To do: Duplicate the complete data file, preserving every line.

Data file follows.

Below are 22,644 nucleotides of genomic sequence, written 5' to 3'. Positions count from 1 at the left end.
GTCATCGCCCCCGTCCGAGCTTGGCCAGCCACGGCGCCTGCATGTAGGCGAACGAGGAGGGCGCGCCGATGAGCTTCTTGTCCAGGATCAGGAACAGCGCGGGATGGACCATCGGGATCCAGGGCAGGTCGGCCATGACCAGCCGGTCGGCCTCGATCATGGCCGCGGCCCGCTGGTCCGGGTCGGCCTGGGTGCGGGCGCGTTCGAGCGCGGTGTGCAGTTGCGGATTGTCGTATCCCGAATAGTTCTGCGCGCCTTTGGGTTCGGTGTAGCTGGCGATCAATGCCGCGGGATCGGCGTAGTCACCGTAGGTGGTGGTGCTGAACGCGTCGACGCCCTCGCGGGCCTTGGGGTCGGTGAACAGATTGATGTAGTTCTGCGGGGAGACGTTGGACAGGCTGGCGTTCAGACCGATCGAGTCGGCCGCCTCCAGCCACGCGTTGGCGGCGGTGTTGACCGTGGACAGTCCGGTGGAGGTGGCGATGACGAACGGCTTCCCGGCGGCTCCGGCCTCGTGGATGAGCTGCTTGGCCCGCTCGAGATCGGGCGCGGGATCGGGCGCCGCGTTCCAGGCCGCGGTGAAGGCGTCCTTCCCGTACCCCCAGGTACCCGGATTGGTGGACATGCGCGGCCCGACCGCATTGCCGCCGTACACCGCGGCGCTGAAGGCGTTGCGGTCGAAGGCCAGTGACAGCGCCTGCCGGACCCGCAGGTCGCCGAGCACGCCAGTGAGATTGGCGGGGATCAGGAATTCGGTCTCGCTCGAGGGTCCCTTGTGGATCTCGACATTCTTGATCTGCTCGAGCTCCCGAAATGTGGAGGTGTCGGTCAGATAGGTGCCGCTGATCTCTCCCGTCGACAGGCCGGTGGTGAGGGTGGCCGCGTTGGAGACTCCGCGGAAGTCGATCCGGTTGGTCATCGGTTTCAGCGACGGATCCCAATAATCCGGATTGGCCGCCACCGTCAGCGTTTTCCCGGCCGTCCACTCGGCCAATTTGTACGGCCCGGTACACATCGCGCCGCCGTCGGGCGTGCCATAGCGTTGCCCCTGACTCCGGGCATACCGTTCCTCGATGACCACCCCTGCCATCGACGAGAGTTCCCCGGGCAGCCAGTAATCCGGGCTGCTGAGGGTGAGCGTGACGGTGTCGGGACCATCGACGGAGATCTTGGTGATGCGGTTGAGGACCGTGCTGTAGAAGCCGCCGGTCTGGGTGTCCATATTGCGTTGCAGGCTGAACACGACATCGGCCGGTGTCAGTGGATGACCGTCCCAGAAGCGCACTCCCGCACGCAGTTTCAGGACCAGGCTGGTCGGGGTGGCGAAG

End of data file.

Below are 22,644 nucleotides of genomic sequence, written 5' to 3'. Positions count from 1 at the left end.
GTCATCGCCCCCGTCCGAGCTTGGCCAGCCACGGCGCCTGCATGTAGGCGAACGAGGAGGGCGCGCCGATGAGCTTCTTGTCCAGGATCAGGAACAGCGCGGGATGGACCATCGGGATCCAGGGCAGGTCGGCCATGACCAGCCGGTCGGCCTCGATCATGGCCGCGGCCCGCTGGTCCGGGTCGGCCTGGGTGCGGGCGCGTTCGAGCGCGGTGTGCAGTTGCGGATTGTCGTATCCCGAATAGTTCTGCGCGCCTTTGGGTTCGGTGTAGCTGGCGATCAATGCCGCGGGATCGGCGTAGTCACCGTAGGTGGTGGTGCTGAACGCGTCGACGCCCTCGCGGGCCTTGGGGTCGGTGAACAGATTGATGTAGTTCTGCGGGGAGACGTTGGACAGGCTGGCGTTCAGACCGATCGAGTCGGCCGCCTCCAGCCACGCGTTGGCGGCGGTGTTGACCGTGGACAGTCCGGTGGAGGTGGCGATGACGAACGGCTTCCCGGCGGCTCCGGCCTCGTGGATGAGCTGCTTGGCCCGCTCGAGATCGGGCGCGGGATCGGGCGCCGCGTTCCAGGCCGCGGTGAAGGCGTCCTTCCCGTACCCCCAGGTACCCGGATTGGTGGACATGCGCGGCCCGACCGCATTGCCGCCGTACACCGCGGCGCTGAAGGCGTTGCGGTCGAAGGCCAGTGACAGCGCCTGCCGGACCCGCAGGTCGCCGAGCACGCCAGTGAGATTGGCGGGGATCAGGAATTCGGTCTCGCTCGAGGGTCCCTTGTGGATCTCGACATTCTTGATCTGCTCGAGCTCCCGAAATGTGGAGGTGTCGGTCAGATAGGTGCCGCTGATCTCTCCCGTCGACAGGCCGGTGGTGAGGGTGGCCGCGTTGGAGACTCCGCGGAAGTCGATCCGGTTGGTCATCGGTTTCAGCGACGGATCCCAATAATCCGGATTGGCCGCCACCGTCAGCGTTTTCCCGGCCGTCCACTCGGCCAATTTGTACGGCCCGGTACACATCGCGCCGCCGTCGGGCGTGCCATAGCGTTGCCCCTGACTCCGGGCATACCGTTCCTCGATGACCACCCCTGCCATCGACGAGAGTTCCCCGGGCAGCCAGTAATCCGGGCTGCTGAGGGTGAGCGTGACGGTGTCGGGACCATCGACGGAGATCTTGGTGATGCGGTTGAGGACCGTGCTGTAGAAGCCGCCGGTCTGGGTGTCCATATTGCGTTGCAGGCTGAACACGACATCGGCCGGTGTCAGTGGATGACCGTCCCAGAAGCGCACTCCCGCACGCAGTTTCAGGACCAGGCTGGTCGGGGTGGCGAAG